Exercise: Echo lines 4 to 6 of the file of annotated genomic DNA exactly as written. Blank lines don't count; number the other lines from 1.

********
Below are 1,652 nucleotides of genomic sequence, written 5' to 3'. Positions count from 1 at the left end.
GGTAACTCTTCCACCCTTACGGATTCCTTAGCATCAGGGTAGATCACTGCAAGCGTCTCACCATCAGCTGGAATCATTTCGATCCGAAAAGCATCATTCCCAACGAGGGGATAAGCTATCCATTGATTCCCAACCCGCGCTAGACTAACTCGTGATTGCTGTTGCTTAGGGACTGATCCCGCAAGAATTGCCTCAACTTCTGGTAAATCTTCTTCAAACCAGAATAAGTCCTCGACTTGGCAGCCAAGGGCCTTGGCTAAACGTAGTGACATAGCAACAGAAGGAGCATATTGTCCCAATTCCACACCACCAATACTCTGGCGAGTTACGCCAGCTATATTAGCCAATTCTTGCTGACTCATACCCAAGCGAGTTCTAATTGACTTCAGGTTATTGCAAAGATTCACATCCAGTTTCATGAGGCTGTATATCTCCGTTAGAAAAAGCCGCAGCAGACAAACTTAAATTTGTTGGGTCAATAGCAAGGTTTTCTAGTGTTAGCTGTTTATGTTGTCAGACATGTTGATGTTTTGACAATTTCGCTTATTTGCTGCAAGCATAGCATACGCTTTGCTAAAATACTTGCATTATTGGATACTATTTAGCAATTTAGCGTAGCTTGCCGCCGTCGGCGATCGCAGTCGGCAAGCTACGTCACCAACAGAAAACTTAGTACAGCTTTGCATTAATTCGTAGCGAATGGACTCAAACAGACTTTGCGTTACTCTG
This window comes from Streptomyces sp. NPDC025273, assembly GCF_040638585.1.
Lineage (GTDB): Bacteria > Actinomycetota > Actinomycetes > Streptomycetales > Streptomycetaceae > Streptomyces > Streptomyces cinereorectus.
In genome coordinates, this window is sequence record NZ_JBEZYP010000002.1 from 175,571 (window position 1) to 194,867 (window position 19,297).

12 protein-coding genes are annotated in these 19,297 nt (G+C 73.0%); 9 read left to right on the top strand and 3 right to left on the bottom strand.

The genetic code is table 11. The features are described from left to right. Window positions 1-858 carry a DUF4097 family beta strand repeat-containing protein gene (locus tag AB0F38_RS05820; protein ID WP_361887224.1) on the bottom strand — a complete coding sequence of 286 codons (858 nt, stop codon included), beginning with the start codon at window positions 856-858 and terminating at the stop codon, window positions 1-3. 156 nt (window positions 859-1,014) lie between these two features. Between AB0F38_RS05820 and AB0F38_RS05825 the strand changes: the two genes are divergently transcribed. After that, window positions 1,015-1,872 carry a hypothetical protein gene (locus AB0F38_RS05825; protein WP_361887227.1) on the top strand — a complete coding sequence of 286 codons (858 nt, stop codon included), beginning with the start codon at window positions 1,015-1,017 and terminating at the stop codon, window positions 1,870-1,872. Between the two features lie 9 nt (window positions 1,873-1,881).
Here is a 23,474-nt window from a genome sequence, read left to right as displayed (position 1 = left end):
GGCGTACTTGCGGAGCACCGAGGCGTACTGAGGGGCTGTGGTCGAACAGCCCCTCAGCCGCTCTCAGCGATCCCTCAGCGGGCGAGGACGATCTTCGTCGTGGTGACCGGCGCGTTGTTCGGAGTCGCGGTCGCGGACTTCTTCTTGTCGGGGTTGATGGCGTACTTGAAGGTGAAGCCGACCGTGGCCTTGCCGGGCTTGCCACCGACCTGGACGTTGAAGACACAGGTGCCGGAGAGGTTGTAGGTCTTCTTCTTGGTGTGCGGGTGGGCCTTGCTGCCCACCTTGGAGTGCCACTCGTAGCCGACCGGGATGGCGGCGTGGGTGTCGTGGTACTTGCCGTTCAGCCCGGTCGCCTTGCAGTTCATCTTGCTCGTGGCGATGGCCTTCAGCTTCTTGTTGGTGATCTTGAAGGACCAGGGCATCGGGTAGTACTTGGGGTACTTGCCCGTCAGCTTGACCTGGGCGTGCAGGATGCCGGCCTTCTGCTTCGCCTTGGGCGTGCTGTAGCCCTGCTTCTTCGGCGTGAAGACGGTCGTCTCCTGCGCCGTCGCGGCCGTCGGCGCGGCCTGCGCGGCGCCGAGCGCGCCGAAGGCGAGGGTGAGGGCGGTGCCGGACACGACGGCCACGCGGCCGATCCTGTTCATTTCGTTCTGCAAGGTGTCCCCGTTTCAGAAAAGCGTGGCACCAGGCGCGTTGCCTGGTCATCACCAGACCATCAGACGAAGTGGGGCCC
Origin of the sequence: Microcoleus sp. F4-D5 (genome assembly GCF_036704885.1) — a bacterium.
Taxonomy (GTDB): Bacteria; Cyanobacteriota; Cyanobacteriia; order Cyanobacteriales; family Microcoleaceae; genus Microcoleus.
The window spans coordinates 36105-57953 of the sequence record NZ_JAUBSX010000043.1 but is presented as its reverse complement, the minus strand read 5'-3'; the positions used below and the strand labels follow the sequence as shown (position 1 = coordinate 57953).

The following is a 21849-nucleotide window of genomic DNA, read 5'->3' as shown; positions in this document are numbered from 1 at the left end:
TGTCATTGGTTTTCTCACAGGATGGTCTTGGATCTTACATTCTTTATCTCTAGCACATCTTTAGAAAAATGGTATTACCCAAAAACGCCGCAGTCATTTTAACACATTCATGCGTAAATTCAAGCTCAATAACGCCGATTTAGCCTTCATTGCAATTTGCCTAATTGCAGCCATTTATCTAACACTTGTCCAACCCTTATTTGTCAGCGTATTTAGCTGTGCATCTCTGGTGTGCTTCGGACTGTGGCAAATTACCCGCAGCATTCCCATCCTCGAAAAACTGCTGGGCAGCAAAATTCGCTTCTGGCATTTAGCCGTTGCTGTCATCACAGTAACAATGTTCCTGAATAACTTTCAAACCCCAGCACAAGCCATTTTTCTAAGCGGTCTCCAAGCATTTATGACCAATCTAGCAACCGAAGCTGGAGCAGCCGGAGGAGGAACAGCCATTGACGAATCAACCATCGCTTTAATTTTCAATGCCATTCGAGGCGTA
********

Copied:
Lineage (GTDB): Bacteria > Actinomycetota > Actinomycetes > Streptomycetales > Streptomycetaceae > Streptomyces > Streptomyces cinereorectus.
In genome coordinates, this window is sequence record NZ_JBEZYP010000002.1 from 175,571 (window position 1) to 194,867 (window position 19,297).

12 protein-coding genes are annotated in these 19,297 nt (G+C 73.0%); 9 read left to right on the top strand and 3 right to left on the bottom strand.